Study Highlights Barriers in Access to Biologics Among Psoriasis Patients

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In this analysis, disparities associated with race, old age, socioeconomic differences, and rural residence were highlighted as examples.

There are significant barriers and disparities related to race, older age, socioeconomic status, cost and insurance, residence in rural areas, and knowledge insufficiencies that can diminish levels of access to biologic therapies among patients with psoriasis, according to recent findings.1

These results had been drawn from new research assessing current literature to comprehensively highlight any existing barriers to access or gaps in awareness of biological treatments for psoriasis patients. This research was led by Vincent Wan, from the faculty of medicine at University of British Columbia, Vancouver in Canada.

The investigators acknowledged the value in defining existing barriers to the acquisition of biologic options among those who are biologic-naïve patients given potential disparities. They highlighted recent data from the US National Health and Wellness Survey in 2017 indicating that 59% of insured patients diagnosed with mild-to-severe psoriasis had not been treated for their disease in the prior year.2

“To identify existing knowledge gaps and facilitate a comprehensive understanding of the barriers to biologics use in psoriatic patients, a scoping review was conducted to synthesize existing research,” Wan and colleagues wrote.

Background and Methods

The research team began their search of the Embase, MEDLINE, and Web of Science databases, from their study’s inception up to March 2023. They implemented several different search terms connected to “barriers,” “psoriasis,” and “biologics,” contacting previous trial investigators if additional data was deemed to be necessary.

Following their database searches, the team gathered research based upon several criteria for inclusion. Specifically, the studies had to be cross-sectional and perform the following:

  • Evaluate the beliefs and viewpoints of individuals with moderate-to-severe psoriasis who have not implemented biologic treatments,
  • Assess various perspectives among healthcare providers who have prescribed such therapies for those with moderate-to-severe psoriasis.

The investigators would also include retrospective chart review studies that included quantitative data assessing the connection between use of biologic therapies and different factors at the prescriber, organizational, patient, medication, and external levels, with such factors having been identified in prior literature as barriers to the adoption of new drugs. The team assigned 3 reviewers to screen articles independently, utilizing the Covidence systematic review software.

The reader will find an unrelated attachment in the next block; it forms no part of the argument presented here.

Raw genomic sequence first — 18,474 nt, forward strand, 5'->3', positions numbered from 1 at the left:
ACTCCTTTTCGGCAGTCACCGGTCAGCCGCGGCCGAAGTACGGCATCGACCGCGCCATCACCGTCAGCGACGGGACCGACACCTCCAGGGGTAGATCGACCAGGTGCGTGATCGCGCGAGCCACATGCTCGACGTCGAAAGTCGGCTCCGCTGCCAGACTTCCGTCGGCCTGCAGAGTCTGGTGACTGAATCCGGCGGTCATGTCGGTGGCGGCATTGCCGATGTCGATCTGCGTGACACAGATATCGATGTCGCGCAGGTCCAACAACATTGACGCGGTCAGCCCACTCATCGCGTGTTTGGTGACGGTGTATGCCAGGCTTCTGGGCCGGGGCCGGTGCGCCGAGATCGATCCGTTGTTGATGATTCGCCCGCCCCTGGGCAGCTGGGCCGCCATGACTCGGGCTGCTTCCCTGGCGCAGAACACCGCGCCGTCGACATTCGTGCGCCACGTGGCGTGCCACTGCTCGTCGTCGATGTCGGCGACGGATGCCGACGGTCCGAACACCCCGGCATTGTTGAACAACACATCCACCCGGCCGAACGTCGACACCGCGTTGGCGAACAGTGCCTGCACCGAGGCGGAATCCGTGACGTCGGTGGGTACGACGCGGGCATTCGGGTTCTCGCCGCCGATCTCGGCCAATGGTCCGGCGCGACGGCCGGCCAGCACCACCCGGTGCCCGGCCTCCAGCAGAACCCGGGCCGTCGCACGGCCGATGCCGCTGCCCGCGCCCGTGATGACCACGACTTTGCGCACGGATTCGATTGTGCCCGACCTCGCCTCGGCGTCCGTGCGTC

During the times when sufficient data was not included within abstracts, the research team would carry out full-text reviews to decide eligibility. Any disagreements were resolved through discussion. Additionally, references from the included studies were manually reviewed to ensure no relevant studies were missed.

A single reviewer would then collect data, before the information was validated by another through the use of a standardized extraction form including data such as authors, identified barriers/disparities, title, year of publication, trial design, location of research, subject demographics, and major conclusions.


There had first been a pool of 2684 articles, though a later screening by the research team resulted in a selection of 18 studies which fully met the team’s criteria for inclusion. An additional 2 studies were found using reverse-citation searching and these were also added to the team’s research synthesis.

The investigators stratified the emerging themes of these articles systematically into 5 main subcategories: prescriber-related, patient-related, organizational, medicine-related, and external environmental factors.

A series of adequate care barriers were reported by the research team, including:

  • Specialist shortages,
  • Lack of awareness among healthcare practitioners,
  • Discrimination of patients,
  • Lack of standardized diagnosis and treatment tools,
  • High biologic therapy costs.

The team noted that these findings also highlighted barriers and disparities connected to patient age, socioeconomic status, racial group, rural residence, cost, insurance, and lack of knowledge. These were acknowledged as possible limits to access of biologics for individuals with psoriasis.

“Given the exploratory nature of this scoping review, no critical appraisal was conducted to evaluate the strength and impact of findings across studies,” they wrote. “We were unable to quantitatively assess the impact of each proposed barrier due to the significant heterogeneity that existed in the studies included.”


  1. Wan V, Habibi A, Mukovozov I, et al. (2024), Disparities and barriers to the access of biologics in moderate-to-severe adult psoriasis. Int J Dermatol.
  2. Armstrong AW, Koning JW, Rowse S, Tan H, Mamolo C, Kaur M. Under-treatment of patients with moderate to severe psoriasis in the United States: analysis of medication usage with health plan data. Dermatol Ther. 2017; 7(1): 97–109.